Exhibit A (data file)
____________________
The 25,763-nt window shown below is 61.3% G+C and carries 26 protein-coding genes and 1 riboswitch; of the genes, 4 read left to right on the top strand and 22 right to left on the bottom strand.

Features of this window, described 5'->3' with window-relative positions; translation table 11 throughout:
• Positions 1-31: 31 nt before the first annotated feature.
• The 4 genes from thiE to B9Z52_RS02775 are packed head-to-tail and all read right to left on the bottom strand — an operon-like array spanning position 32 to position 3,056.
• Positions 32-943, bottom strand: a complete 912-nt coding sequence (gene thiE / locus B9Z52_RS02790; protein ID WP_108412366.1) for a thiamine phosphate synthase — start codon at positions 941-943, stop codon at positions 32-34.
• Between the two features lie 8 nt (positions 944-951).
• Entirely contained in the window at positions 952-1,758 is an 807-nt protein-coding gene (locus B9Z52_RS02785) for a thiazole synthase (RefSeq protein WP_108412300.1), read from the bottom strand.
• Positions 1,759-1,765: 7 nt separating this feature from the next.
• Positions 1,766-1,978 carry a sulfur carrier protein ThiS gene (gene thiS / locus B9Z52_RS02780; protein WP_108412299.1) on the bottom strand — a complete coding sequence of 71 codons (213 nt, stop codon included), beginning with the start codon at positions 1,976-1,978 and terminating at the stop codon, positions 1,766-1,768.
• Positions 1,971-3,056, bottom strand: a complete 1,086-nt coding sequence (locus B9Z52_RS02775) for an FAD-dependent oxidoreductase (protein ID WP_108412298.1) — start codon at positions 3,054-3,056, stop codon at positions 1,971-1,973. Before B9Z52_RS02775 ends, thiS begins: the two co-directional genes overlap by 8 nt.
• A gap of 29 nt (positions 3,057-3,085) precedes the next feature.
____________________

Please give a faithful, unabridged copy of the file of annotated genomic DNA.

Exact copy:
The 25,763-nt window shown below is 61.3% G+C and carries 26 protein-coding genes and 1 riboswitch; of the genes, 4 read left to right on the top strand and 22 right to left on the bottom strand.

Features of this window, described 5'->3' with window-relative positions; translation table 11 throughout:
• Positions 1-31: 31 nt before the first annotated feature.
• The 4 genes from thiE to B9Z52_RS02775 are packed head-to-tail and all read right to left on the bottom strand — an operon-like array spanning position 32 to position 3,056.
• Positions 32-943, bottom strand: a complete 912-nt coding sequence (gene thiE / locus B9Z52_RS02790; protein ID WP_108412366.1) for a thiamine phosphate synthase — start codon at positions 941-943, stop codon at positions 32-34.
• Between the two features lie 8 nt (positions 944-951).
• Entirely contained in the window at positions 952-1,758 is an 807-nt protein-coding gene (locus B9Z52_RS02785) for a thiazole synthase (RefSeq protein WP_108412300.1), read from the bottom strand.
• Positions 1,759-1,765: 7 nt separating this feature from the next.
• Positions 1,766-1,978 carry a sulfur carrier protein ThiS gene (gene thiS / locus B9Z52_RS02780; protein WP_108412299.1) on the bottom strand — a complete coding sequence of 71 codons (213 nt, stop codon included), beginning with the start codon at positions 1,976-1,978 and terminating at the stop codon, positions 1,766-1,768.
• Positions 1,971-3,056, bottom strand: a complete 1,086-nt coding sequence (locus B9Z52_RS02775) for an FAD-dependent oxidoreductase (protein ID WP_108412298.1) — start codon at positions 3,054-3,056, stop codon at positions 1,971-1,973. Before B9Z52_RS02775 ends, thiS begins: the two co-directional genes overlap by 8 nt.
• A gap of 29 nt (positions 3,057-3,085) precedes the next feature.